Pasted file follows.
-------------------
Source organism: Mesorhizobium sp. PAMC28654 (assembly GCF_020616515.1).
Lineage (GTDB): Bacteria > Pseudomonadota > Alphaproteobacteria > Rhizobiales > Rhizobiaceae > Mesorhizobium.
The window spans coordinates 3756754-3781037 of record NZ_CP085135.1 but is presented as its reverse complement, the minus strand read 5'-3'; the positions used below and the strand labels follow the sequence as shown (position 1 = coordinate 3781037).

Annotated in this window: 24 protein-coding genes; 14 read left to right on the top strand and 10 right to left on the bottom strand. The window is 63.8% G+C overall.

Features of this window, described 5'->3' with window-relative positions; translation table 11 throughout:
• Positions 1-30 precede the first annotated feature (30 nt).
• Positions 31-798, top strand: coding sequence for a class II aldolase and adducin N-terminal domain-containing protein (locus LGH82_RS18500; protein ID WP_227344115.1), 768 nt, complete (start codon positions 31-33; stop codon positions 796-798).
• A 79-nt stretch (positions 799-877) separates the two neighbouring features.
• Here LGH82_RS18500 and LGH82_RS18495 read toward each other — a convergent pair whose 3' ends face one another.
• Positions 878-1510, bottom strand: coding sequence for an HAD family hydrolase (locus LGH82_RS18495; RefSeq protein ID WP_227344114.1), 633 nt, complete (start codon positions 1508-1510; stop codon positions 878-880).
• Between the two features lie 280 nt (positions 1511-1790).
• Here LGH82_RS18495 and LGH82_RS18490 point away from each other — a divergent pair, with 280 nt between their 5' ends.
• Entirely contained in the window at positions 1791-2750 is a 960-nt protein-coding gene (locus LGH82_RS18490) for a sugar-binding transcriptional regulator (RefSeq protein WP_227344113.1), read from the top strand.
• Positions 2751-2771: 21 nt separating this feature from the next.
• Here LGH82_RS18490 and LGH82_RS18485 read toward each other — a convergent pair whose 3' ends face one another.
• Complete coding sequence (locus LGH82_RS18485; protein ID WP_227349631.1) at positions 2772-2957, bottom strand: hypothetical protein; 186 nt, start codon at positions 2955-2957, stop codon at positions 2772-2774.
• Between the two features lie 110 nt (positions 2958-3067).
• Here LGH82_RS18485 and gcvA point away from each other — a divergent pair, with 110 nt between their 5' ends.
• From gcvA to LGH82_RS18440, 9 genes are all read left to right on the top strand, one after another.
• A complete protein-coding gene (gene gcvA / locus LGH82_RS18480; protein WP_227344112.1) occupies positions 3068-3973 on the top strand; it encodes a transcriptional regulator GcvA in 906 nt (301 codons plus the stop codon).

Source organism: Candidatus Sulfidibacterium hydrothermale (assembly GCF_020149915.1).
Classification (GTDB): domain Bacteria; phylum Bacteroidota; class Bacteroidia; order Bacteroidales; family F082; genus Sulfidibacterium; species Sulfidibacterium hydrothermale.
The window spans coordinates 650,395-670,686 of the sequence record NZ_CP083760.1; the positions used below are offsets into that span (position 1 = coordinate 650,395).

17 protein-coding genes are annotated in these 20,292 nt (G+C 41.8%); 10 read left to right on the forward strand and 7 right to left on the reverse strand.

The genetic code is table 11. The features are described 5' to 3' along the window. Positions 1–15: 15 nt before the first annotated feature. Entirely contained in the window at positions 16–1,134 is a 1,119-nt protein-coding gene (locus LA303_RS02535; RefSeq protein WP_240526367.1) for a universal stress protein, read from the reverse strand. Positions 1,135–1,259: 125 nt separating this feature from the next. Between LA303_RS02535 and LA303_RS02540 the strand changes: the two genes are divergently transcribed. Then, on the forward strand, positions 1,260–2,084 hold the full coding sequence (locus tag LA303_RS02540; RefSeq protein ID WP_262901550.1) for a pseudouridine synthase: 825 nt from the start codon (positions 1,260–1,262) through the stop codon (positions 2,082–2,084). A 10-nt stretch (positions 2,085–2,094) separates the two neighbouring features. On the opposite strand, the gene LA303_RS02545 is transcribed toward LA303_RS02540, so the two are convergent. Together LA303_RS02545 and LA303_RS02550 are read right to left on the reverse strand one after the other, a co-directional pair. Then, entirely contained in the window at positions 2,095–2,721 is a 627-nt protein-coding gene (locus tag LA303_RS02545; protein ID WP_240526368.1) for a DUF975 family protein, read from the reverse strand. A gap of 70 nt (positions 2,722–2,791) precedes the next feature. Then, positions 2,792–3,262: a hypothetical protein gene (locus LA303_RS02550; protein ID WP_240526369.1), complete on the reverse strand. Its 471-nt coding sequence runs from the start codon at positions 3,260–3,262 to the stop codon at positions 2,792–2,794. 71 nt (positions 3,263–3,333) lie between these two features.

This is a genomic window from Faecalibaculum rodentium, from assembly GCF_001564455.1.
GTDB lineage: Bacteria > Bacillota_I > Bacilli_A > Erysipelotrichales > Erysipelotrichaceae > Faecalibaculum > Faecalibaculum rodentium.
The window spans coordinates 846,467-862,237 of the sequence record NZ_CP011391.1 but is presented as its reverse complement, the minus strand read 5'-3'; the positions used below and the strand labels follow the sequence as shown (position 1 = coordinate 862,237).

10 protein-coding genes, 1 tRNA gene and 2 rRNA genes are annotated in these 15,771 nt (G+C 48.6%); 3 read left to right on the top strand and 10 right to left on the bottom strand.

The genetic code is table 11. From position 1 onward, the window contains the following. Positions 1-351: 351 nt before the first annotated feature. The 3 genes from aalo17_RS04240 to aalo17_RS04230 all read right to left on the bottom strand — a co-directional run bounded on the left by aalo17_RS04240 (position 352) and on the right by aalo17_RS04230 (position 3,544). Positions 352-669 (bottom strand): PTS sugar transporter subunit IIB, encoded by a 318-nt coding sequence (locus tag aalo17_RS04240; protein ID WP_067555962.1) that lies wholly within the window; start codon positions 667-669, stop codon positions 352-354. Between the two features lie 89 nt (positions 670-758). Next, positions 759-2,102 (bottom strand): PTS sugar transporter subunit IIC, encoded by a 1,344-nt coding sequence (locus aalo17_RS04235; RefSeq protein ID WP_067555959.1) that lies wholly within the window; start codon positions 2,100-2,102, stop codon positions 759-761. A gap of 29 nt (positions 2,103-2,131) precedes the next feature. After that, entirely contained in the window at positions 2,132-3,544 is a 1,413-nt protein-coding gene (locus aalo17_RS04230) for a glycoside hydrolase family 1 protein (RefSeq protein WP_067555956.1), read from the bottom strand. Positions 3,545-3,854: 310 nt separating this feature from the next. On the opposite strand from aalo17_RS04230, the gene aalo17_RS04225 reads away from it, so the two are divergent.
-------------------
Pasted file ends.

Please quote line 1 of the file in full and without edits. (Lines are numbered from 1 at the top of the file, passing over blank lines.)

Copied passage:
Source organism: Mesorhizobium sp. PAMC28654 (assembly GCF_020616515.1).